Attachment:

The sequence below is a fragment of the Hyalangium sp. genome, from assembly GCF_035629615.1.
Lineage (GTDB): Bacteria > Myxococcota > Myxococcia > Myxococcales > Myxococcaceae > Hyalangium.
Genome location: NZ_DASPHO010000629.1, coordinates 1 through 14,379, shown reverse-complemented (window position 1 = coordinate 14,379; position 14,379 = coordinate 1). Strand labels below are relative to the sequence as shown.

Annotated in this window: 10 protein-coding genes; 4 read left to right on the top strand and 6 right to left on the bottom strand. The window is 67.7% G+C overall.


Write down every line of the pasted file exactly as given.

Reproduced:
The sequence below is a fragment of the Hyalangium sp. genome, from assembly GCF_035629615.1.
Lineage (GTDB): Bacteria > Myxococcota > Myxococcia > Myxococcales > Myxococcaceae > Hyalangium.
Genome location: NZ_DASPHO010000629.1, coordinates 1 through 14,379, shown reverse-complemented (window position 1 = coordinate 14,379; position 14,379 = coordinate 1). Strand labels below are relative to the sequence as shown.

Annotated in this window: 10 protein-coding genes; 4 read left to right on the top strand and 6 right to left on the bottom strand. The window is 67.7% G+C overall.